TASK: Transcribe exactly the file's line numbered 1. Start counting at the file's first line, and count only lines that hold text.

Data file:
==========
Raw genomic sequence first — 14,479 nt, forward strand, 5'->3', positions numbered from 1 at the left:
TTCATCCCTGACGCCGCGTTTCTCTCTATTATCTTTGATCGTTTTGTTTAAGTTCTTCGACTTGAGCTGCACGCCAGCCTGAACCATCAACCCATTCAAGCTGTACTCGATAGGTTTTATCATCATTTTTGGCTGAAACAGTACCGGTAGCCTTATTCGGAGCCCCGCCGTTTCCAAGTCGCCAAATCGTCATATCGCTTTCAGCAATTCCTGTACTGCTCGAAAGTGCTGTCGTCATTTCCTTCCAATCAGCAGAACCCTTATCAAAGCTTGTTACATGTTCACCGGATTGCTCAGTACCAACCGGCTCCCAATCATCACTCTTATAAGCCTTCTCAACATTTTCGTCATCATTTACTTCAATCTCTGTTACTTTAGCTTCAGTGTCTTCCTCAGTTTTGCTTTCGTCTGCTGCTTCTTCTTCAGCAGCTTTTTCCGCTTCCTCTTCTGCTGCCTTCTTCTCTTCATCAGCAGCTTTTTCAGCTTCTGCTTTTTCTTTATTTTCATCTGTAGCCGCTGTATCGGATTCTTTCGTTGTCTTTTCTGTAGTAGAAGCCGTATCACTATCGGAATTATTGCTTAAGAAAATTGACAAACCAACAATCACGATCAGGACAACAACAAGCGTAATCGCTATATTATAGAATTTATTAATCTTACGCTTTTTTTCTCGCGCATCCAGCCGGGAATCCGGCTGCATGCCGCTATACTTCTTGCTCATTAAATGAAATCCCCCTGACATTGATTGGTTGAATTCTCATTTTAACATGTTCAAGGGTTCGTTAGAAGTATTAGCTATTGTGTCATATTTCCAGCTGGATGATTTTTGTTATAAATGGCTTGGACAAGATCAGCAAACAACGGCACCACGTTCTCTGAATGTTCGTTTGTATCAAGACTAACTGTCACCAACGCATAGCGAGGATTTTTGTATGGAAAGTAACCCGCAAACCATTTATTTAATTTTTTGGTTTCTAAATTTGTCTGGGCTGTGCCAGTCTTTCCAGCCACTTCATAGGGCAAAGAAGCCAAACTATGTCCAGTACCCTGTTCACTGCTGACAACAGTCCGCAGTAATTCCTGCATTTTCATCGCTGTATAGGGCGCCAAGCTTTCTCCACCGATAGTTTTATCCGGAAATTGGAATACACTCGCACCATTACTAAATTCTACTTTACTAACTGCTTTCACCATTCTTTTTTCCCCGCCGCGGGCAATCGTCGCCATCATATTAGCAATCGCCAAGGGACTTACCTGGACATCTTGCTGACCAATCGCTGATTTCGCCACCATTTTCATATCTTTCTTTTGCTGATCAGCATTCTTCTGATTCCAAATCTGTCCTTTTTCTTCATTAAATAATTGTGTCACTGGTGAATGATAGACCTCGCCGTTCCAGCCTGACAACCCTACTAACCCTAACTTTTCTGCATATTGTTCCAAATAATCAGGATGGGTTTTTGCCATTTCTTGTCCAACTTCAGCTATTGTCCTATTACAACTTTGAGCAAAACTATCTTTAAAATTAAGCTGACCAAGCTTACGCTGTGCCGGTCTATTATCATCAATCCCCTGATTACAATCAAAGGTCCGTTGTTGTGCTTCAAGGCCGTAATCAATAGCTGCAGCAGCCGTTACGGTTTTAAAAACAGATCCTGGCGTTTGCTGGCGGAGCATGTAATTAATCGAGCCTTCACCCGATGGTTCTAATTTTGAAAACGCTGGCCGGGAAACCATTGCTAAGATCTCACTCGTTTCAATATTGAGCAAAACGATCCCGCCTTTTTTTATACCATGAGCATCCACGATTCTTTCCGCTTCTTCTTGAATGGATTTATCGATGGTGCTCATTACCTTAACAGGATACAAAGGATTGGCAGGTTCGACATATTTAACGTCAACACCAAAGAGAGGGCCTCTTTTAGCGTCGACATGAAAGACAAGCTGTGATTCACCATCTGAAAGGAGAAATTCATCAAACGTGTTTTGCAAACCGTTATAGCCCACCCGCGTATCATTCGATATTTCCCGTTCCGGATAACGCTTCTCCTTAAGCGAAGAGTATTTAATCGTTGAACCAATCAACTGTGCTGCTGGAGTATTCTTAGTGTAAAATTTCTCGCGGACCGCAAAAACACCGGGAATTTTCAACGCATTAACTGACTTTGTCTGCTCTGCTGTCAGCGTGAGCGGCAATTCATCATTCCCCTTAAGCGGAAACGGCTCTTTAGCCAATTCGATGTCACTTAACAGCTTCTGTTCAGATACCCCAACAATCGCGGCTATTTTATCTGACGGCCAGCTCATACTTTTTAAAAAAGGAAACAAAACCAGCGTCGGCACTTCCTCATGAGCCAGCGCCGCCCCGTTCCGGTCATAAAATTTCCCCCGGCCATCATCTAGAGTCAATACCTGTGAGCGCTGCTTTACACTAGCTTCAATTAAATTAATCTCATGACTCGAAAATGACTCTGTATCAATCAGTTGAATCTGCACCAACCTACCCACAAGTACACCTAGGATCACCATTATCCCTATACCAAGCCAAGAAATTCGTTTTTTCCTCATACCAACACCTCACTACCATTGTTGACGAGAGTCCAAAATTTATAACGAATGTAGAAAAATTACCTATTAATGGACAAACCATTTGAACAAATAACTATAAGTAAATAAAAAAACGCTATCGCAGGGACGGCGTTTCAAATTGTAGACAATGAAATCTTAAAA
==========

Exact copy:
Raw genomic sequence first — 14,479 nt, forward strand, 5'->3', positions numbered from 1 at the left: